A Finnish university delves into the properties of untreated wood

The stress-reducing effects of wood have a strong influence on people’s well-being. The specific mechanisms behind this phenomenon and how they can be used at a larger scale are currently a hot topic of research at the South-Eastern University of Applied Sciences (XAMK).

Text: Sami Anteroinen
Photographs: Manu Eloaho

Read the article in English: Kaakkois-Suomen ammattikorkeakoulussa pureudutaan pintakäsittelemättömän puupinnan ominaisuuksiin

Katri Martikainen and Milla Sairanen examine cleanliness of a wood surface.

Research indicates that it simply makes sense to use wood surfaces in the interior design of buildings: wood evens out indoor moisture and improves the quality of indoor air. In fact, untreated wood surfaces are even better. What few people realise is that these surfaces tone down the extreme variations in indoor moisture and keep it at an optimal level. In short, wood is sometimes best left alone.

With modern technology, different shapes can easily be machined into wood surfaces to increase their total exposed area. This improves the surface’s ability to gain and release moisture. So-called cross cut wood surfaces absorb and release moisture over three times more effectively than traditional panel surfaces that go with the wood grain.

Finland’s own anti-bacterial trio

Hygiene concerns also call for using wood surfaces. Studies on the anti-bacterial properties of wood surfaces have clearly shown that bacteria deposited on wood surfaces die more quickly than on glass surfaces.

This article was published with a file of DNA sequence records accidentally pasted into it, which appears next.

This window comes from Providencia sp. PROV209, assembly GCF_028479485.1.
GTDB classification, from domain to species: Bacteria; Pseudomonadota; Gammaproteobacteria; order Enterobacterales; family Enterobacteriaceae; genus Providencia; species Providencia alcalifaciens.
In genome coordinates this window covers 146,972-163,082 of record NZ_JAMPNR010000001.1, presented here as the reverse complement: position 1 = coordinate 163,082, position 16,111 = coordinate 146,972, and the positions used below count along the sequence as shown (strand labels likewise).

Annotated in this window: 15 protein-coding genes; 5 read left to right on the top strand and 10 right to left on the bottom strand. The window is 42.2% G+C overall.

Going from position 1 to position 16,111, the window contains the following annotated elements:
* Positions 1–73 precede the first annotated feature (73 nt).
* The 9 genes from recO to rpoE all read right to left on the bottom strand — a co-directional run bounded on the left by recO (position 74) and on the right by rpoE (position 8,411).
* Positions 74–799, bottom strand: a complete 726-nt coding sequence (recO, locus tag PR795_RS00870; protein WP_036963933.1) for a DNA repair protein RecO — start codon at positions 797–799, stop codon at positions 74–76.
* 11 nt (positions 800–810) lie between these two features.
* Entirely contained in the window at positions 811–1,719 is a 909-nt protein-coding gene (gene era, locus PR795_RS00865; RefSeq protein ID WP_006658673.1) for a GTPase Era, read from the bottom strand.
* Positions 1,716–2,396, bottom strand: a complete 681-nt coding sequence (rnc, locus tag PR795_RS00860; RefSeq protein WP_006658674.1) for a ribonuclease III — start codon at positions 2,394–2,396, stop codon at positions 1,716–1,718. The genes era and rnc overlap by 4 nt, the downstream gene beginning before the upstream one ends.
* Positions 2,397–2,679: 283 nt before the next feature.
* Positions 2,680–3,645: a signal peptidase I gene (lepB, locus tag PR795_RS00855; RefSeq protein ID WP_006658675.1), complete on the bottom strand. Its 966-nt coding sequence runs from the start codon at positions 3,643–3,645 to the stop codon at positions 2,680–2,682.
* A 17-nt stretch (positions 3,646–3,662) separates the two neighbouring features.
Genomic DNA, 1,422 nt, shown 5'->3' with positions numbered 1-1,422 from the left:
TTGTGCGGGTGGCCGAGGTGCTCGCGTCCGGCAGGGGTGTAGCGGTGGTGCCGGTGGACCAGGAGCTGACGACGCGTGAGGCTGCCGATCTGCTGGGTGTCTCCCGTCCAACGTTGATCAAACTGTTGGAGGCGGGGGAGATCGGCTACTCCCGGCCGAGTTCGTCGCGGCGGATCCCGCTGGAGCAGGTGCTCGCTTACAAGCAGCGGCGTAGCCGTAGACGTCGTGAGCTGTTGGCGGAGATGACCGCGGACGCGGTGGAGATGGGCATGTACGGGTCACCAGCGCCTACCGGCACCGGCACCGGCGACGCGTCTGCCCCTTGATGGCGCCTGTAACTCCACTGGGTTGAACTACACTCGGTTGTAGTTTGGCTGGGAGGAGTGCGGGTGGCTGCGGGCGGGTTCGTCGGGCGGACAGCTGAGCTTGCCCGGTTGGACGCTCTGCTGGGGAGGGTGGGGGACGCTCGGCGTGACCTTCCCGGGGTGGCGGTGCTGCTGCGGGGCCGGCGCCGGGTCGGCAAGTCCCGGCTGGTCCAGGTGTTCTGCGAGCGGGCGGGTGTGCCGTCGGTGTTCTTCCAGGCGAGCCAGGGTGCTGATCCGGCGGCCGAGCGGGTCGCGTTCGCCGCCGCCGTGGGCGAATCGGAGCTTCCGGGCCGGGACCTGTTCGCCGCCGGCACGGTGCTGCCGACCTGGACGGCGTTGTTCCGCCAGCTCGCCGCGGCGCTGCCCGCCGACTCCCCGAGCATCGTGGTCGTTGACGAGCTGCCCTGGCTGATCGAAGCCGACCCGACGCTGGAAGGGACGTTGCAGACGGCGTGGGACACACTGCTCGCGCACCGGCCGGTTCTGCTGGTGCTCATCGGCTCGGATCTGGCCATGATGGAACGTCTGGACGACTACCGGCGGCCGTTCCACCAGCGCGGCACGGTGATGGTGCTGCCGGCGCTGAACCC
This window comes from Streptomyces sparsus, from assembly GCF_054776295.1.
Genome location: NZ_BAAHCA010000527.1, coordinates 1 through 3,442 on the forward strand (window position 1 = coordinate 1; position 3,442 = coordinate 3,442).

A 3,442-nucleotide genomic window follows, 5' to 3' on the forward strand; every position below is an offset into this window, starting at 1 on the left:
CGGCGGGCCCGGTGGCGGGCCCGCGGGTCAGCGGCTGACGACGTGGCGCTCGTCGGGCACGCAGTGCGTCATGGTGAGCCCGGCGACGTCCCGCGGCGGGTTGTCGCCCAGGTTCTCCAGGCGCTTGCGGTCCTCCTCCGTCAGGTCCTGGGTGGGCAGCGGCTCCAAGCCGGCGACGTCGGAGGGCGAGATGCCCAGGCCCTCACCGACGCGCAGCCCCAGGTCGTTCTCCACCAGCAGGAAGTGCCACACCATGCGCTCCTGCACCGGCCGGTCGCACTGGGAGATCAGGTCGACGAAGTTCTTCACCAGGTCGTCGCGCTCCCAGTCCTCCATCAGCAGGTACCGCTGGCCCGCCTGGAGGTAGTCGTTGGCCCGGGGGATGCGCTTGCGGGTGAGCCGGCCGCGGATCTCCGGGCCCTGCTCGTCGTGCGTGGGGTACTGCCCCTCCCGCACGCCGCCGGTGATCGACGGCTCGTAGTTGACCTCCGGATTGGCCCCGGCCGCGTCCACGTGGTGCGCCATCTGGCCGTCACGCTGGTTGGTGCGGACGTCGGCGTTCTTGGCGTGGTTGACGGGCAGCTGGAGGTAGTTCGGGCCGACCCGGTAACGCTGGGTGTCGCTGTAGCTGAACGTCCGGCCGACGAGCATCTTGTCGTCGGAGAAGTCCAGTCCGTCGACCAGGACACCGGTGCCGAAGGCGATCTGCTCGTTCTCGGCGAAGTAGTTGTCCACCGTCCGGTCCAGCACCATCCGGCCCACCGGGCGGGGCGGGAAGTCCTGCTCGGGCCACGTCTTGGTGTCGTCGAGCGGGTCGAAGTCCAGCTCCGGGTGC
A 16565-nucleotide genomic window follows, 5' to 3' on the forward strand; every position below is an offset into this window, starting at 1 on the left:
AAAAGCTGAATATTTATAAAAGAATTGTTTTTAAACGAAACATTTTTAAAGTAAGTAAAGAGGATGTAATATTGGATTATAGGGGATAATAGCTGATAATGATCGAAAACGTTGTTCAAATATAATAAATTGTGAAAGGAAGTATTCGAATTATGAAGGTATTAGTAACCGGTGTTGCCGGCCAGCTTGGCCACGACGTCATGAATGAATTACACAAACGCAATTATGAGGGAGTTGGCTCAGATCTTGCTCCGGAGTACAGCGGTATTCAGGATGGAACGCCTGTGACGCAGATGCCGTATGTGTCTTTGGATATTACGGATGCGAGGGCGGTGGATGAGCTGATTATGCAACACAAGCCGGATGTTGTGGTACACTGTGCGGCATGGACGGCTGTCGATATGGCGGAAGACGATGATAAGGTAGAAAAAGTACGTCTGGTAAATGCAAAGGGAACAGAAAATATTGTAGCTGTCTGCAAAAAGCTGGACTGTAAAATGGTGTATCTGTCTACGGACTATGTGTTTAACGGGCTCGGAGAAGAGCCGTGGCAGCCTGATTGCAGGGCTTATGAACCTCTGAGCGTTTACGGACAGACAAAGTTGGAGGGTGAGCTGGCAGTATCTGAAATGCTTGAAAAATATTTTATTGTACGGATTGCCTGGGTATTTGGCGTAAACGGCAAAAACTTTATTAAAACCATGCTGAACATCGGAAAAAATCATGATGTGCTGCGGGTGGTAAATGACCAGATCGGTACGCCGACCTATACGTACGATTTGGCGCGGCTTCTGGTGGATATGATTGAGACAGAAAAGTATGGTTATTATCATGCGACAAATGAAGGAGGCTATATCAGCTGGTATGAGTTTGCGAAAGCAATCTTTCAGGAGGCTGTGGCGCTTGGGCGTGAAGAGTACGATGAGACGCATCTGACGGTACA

In light of this research, we can see that wood surfaces have an inherent ability to inhibit bacterial growth. Finnish conifers such as pine and spruce in particular have chemical properties with this anti-bacterial characteristic.

It’s strange but true: a dirty-looking pine surface can have significantly fewer microbes than a glass surface that looks sparkling clean.

The tree species and processing method impact the end result

The Wood for Welfare Innovations (PUUSTA) project at XAMK dives head-first into the subject. Work package 1 (TP1) in the PUUSTA project includes “hands-on” investigations into how different tree species promote cleanliness. Since wood’s anti-bacterial properties are better without a surface treatment, this method tests how well untreated wood surfaces can be cleaned.

In the test, Katri Martikainen, an environmental technology student and trainee, pours blueberry soup and a fat mixture over different pieces of wood – and then cleans the surfaces.

These wood surfaces are then assessed: Did microbes remain in the wiped off piece of wood? The process is repeated once a week for 13 weeks. The consulting firm Ramboll will do the final analysis based on the collected information.

– The first phase of the study saw fat and blueberry soup applied to pieces of wood. In the second phase, we only used fat, Martikainen says about the project, which started in August 2021.

Only the best performing materials – pine, spruce, and birch – went on to stage two. The observations made so far indicate that the tree species and surface treatment method have a considerable effect on the result.

– It really is possible to clean the bacteria off the surface, says Martikainen.